Methods and Systems to Implement a Surrogate Head Model and Directly Measure Brain/Skull Relative Displacement
Americaís armed forces are sustaining attacks from explosions or blasts by rocket-propelled grenades, improvised explosive devices (IEDs), and land mines almost daily in Iraq and Afghanistan. Blast injury accounts for 61% of soldiers killed and injured in Iraq. Civilians and military personnel working in the combat zones are at particular risk of sustaining traumatic brain injuries (TBIs) caused by blasts. (These TBIs may occur simultaneously with other more obvious life-threatening injuries.) In addition, 62% of military casualties who were exposed to blasts show evidence of TBIs, predominantly caused by IEDs.
Researchers at Johns Hopkins Applied Physics Laboratory have created a surrogate human head that has instrumentation for directly measuring the displacements, strains, and pressures experienced by the brain. It is used to investigate the headís response to impact loads, external blasts, or applied pressure waves without resorting to indirect measurement techniques such as high-speed X-rays or photography. This instrument enables accurate, precise, and real-time measurements and analysis of multiple and ongoing displacement events, even capturing minimal displacements on the order of 0.2 mm.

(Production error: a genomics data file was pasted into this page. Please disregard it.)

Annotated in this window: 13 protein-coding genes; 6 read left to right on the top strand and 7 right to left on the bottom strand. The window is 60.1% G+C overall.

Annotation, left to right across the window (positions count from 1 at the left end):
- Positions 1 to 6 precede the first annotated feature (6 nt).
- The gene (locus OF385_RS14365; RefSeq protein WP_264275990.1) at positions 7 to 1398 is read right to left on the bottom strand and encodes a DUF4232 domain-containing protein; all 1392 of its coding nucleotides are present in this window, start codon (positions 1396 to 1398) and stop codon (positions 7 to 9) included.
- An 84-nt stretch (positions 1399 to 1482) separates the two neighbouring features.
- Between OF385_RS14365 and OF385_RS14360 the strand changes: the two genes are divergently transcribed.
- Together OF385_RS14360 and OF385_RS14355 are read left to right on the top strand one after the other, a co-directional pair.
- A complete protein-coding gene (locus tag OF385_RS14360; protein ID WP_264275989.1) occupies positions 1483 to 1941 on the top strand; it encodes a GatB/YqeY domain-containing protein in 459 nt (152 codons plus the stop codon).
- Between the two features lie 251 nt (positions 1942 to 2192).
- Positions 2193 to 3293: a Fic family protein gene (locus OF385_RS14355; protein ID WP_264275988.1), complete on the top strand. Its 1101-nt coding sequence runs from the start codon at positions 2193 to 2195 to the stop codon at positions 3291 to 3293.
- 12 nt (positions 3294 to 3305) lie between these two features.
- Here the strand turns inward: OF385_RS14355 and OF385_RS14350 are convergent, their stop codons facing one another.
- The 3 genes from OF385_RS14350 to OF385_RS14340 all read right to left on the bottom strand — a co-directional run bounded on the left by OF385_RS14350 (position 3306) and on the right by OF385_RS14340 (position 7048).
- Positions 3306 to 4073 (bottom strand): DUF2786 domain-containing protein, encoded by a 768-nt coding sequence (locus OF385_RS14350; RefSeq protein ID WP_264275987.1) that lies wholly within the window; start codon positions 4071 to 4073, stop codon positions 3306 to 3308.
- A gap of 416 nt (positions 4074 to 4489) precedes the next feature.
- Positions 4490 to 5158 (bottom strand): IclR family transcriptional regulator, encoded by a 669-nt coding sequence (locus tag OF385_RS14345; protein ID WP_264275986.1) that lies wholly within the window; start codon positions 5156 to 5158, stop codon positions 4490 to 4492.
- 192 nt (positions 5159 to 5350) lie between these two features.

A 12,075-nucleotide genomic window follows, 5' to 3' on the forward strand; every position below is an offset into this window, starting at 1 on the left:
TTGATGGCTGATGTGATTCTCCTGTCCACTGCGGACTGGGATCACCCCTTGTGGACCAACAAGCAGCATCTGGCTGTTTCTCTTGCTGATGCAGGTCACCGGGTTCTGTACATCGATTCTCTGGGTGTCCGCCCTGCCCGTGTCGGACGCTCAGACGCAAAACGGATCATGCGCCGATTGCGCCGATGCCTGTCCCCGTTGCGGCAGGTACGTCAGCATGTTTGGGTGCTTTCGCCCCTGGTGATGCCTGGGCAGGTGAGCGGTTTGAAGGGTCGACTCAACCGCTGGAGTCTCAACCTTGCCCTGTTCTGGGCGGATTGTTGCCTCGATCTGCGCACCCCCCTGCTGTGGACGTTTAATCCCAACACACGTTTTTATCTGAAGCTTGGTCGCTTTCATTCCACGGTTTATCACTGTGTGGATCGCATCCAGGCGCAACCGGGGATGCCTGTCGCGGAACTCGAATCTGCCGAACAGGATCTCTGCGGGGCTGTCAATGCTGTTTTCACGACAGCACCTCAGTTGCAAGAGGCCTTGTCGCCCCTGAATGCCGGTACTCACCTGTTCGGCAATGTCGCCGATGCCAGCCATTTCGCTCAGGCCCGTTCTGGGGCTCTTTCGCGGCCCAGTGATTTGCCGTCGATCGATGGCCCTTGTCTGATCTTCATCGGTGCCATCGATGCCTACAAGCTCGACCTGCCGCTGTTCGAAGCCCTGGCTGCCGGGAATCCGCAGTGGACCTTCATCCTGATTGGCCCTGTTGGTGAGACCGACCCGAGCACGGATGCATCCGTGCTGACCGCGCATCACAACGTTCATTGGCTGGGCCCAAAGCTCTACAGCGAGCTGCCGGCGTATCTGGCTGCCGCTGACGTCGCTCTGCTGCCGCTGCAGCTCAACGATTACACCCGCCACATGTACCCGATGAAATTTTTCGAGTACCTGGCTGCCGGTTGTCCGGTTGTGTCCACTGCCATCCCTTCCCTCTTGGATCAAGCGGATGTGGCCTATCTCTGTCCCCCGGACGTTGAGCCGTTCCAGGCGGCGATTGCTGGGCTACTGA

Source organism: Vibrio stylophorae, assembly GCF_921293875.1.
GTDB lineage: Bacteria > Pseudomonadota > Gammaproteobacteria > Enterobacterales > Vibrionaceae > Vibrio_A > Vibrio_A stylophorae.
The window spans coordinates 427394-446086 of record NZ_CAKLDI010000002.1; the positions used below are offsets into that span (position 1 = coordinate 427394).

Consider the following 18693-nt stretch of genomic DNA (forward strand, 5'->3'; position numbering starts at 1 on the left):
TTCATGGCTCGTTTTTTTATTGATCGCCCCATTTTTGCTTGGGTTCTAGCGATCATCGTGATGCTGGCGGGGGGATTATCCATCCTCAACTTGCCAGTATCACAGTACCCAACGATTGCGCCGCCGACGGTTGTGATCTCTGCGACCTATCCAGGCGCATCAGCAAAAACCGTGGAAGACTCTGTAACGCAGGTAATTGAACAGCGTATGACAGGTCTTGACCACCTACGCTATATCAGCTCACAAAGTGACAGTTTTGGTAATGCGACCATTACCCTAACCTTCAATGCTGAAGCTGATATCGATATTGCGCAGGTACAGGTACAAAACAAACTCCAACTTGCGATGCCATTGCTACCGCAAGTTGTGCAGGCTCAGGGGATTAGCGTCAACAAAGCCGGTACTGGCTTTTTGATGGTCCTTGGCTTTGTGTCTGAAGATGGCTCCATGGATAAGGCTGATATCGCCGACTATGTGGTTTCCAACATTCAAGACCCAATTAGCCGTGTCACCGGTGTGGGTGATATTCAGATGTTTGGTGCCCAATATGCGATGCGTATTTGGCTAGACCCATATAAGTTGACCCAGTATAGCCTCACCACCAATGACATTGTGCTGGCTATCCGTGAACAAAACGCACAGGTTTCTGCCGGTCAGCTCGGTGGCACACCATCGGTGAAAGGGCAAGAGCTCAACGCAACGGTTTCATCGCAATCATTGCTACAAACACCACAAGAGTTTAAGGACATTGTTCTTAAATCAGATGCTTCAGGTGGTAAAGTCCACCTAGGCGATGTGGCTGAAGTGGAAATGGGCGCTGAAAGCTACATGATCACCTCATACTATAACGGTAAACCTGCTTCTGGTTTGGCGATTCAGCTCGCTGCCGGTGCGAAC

In previous technologies, the measurement of displacement and/or strain has been accomplished by inserting markers in the brain and using high speed X-rays to observe the motion of these markers. The displacements are then inferred from the marker movement. This measure of overall movement is very imprecise and leads to considerable errors. Further, it does not correlate the blast effects with specific tissue damage.
The surrogate human head makes it possible to determine how and where axons are being stretched to the point of permanent injury. This stretching is called diffuse axonal injury and has been linked to permanent brain injury and, in some cases, death.CONTACT:
Mr. K. Chao
Phone: (443) 778-7927